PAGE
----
In a wolf pack model, the manager would have to be the best coder, the strongest personality, or the toughest hombre. But in real life the manager is usually a poor (or washed up) coder who is allowed to play a "superior" role because the people under him believe the group will be successful under his leadership. Managers who believe they are better than their underlings face constant undermining and insubordination.

      • by Ethanol-fueled (1125189) * on Friday December 12, 2008 @05:22PM (#26096045) Homepage Journal
        No, just the opposite.

        The manager should come off as being "cool" and sympathetic to the programmers. The managers should let the programmers know that, since he is familiar with programming, he has a genuine interest(and is also paying attention to ensure that the programmers are doing their job right) into what exactly is going on as opposed to just walking around with a clipboard pretending to do work and pontificating about deadlines.

        Interact with the programmers and ask them questions so that you appear to care and humor them by letting them be the master, you the learner, and that will quickly dispel any "We're seasoned pros, why should we listen to that pipsqueak?"-type attitudes. Stress that you are "one of the boys" and poke fun at yourself with PHB jokes while demonstrating that you're obviously not a PHB.
        • Re:Key Point # 1 (Score:5, Insightful)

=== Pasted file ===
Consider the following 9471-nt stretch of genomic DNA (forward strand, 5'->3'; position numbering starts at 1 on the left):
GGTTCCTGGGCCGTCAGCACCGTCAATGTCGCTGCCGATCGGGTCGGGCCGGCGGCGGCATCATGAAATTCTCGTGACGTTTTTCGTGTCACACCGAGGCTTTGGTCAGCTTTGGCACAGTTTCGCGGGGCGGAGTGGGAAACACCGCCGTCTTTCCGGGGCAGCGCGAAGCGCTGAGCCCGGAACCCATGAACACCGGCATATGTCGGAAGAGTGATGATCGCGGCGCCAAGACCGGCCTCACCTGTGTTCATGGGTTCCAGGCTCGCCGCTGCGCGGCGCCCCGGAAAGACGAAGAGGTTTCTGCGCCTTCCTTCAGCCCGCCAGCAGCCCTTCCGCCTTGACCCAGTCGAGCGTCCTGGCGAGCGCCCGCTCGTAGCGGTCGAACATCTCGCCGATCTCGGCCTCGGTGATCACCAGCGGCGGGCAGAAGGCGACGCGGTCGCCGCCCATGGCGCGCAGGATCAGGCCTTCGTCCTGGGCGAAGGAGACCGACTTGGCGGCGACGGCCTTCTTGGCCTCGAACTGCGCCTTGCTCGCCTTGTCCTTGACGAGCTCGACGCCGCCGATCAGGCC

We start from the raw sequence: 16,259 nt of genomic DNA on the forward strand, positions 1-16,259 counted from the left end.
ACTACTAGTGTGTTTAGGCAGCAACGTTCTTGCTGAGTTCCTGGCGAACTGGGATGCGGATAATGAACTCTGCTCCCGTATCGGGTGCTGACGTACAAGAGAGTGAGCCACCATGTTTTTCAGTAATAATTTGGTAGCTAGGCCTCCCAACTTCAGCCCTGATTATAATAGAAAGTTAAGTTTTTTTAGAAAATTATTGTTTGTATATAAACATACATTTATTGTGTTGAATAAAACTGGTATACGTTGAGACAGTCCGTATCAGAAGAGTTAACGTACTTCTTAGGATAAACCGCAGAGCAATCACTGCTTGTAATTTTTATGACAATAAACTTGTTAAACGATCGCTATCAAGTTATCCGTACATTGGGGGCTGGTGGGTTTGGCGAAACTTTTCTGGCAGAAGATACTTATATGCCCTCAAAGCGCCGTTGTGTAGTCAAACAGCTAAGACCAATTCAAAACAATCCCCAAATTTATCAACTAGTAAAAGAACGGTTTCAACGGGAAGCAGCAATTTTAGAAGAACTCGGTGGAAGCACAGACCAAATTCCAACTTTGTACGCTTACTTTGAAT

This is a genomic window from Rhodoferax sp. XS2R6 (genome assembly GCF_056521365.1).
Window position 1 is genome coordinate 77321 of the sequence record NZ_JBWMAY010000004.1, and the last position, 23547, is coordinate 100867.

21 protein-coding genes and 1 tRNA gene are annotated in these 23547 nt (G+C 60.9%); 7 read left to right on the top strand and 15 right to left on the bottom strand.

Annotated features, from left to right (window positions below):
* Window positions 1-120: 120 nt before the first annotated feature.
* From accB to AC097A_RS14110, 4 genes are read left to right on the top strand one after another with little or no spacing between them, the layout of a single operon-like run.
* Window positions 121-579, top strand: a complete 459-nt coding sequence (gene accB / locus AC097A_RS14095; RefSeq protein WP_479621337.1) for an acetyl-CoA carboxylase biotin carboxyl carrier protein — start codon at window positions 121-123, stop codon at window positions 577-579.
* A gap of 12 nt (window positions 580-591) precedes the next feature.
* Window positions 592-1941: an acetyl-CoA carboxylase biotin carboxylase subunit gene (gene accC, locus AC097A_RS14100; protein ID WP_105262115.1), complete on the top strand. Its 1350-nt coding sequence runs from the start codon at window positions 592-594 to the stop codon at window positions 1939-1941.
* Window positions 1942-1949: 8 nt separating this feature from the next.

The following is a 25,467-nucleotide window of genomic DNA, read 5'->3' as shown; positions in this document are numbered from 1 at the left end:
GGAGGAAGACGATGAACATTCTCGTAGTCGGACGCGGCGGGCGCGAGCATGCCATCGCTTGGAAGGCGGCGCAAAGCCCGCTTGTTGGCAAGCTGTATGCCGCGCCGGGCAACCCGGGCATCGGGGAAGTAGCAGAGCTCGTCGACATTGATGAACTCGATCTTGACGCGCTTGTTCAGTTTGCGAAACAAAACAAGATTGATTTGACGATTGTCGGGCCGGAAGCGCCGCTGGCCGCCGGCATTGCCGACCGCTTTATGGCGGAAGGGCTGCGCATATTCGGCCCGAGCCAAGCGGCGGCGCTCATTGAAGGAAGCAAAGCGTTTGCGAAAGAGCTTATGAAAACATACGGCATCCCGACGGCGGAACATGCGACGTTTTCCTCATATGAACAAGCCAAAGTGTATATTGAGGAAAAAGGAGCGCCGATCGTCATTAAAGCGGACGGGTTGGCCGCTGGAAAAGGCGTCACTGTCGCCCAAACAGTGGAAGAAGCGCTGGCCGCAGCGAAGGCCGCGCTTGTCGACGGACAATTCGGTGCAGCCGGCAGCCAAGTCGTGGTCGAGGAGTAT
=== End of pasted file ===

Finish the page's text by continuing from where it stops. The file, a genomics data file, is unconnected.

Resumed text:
by BLQWME (791611) on Friday December 12, 2008 @06:01PM (#26096691)
          The key to managing people is the same as anything else in life. Treat them with respect and dignity. Remember, "do unto others".
        • Re:Key Point # 1 (Score:5, Insightful)

          by naoursla (99850) on Friday December 12, 2008 @06:07PM (#26096767) Homepage Journal

          I think you just described Micheal from "The Office."

        • Re:Key Point # 1 (Score:5, Informative)

          by multimediavt (965608) on Friday December 12, 2008 @06:45PM (#26097205)

          I will add to this as I have "been there, done that." As a manager of a group of programmers it's your job to be the bridge between them and their ideas, thoughts, feelings about the project they are working on and the company they work for, and the management that you report to, get budget from, sets goals and, ultimately, pays your paycheck. As the middle man in this scenario you have to take the arrows from both sides and figure out how to keep the team together and motivated, as well as meet you budget and deliver a product on time. These are not easy things to do with youngsters that don't know any better, but even harder to do with more mature, "seasoned" programmers.